The African buffalo is one of the Big Five. With an average weight of 700kg they are the largest bovids in Africa. Buffalos are social animals, living in large mixed herds, with a male dominance hierarchy. Old bulls often leave the herds and live alone or together with other old bulls. Calves are born after a gestation period of 11.5 months, mainly during the rainy season. A new born calf weighs approximately 45 kg and can stand within 10 to 15 minutes. Buffalos depend on water and need to drink at least once every 24 hours. In the dry season they travel up to 17km to find water. Buffalos, especially solitary old bulls, can be aggressive and dangerous and can charge unpredictably.
The African elephant is the largest land mammal and always fascinating to observe. Bulls have an average weight of 5000 kg, whilst cows weigh approximately 3000 kg. Elephants spend up to 16 hours a day feeding and consuming 4 – 6% of their body weight as fodder. Elephants are long lived (up to 60 years) and populations grow slowly. Females conceive first at the age of 10-11 and give birth after 22 months to one single calf. Due to the large amount of food they consume, elephants have a large impact on the environment, destroying trees and bushes which open areas for grassland.
The black rhino and the white rhino are the only African rhino species. White rhino occur naturally in the southern parts of Africa, whilst black rhino were widely distributed in East Africa. Due to heavy poaching the population has decreased tremendously. In the Mara we have approximately 25 - 30 Black Rhinos. Black rhinos have an average weight of 900 to 1300 kg. Adult males are often observed alone, whilst females are mostly accompanied by their calves, who stay with their mothers for 2.5 – 3.5 years. Black rhinos are typical browsers and are more likely to be found in bushy areas rather than on the open plains.
Lions are the largest African carnivores, with an average weight of a male being up to 250 kg. Females are lighter (average 120 kg). Lions are very social cats and most of them live in prides. After killing their prey lions may eat as much as ¼ of their own body weight, however their daily average consumption is 5 - 7 kg of meat. Lionesses begin breeding at the age of 4, males at approximately 6 years. After 3.5 months a female gives birth to 1 - 4 small, blind and still very helpless cubs. Their eyes only open after 3 - 11 days and they start walking after 10 - 15 days. Cubs are weaned over the first 7 months and can not fend for themselves until they are 16 months old.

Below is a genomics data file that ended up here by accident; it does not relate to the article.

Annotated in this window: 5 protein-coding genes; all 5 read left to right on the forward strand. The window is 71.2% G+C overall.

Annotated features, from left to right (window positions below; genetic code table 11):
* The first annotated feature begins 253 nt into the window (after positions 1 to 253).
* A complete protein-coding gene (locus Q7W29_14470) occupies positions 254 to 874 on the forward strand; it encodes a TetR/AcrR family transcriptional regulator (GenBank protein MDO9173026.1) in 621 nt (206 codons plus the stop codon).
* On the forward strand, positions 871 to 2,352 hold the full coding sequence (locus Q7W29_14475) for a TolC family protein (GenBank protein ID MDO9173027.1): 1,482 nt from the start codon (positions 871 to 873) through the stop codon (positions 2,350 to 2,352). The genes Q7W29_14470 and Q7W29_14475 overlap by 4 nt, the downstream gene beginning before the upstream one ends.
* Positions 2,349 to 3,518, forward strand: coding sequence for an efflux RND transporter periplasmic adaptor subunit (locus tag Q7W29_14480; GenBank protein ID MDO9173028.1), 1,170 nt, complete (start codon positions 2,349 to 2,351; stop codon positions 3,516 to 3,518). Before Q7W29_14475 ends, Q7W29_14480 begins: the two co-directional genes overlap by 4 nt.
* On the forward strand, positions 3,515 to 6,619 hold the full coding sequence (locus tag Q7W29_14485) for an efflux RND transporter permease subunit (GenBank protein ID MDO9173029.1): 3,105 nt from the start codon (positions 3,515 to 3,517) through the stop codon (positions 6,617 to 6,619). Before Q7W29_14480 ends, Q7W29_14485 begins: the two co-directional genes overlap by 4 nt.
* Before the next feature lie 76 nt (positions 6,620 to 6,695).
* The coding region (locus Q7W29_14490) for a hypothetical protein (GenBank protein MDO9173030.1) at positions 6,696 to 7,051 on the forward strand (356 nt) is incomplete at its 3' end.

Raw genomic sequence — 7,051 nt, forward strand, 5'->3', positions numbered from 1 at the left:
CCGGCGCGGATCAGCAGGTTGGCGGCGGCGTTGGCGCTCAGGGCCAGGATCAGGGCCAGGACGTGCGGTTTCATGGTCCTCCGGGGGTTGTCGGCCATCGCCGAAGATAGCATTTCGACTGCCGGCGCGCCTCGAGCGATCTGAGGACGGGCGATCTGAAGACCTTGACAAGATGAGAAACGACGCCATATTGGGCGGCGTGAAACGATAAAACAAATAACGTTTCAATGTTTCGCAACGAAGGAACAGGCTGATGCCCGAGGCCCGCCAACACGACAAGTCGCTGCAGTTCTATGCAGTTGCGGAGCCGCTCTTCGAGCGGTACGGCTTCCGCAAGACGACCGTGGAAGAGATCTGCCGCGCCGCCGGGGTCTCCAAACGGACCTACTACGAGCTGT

One of the rarely seen large cats, leopards are elusive and mostly active at night, whilst spending their days resting in dense thicket or high up on a tree branch. Leopards occur throughout Africa and are adapted to a variety of habitats. They will feed on any form of meat from insects to carrion. They are also extremely good hunters, who catch their prey by stalking and ambush. Adult leopards are mainly solitary, only mixing with other leopards during the mating season. Females give birth to 1 - 3 cubs, after a gestation period of 90 - 100 days. The small cubs are concealed in dense bushes or hollow trees for almost 6 weeks before they venture out on short excursions with their mother. Young leopards become independent at around 22 months, when they begin their solitary life.
The cheetah does not belong to the Big Five, however as the fastest land mammal and the most specialized cat in the world, it is a fascinating animal to observe. Cheetahs have comparatively long legs and a long slender body, that enables them to reach maximum running speeds of almost 112 kph. They start the chase when they are only 50 to 100 m away from their prey and have to outrun or overtake their quarry within 300m. After that the breathing rate and temperature increases so much that they have to rest and cool down. Male cheetahs often form coalitions with other males, whereas females are mainly solitary, unless accompanied by their cubs. Cheetahs prefer open grassland and hunt mostly during the day.
Other animals that can be observed
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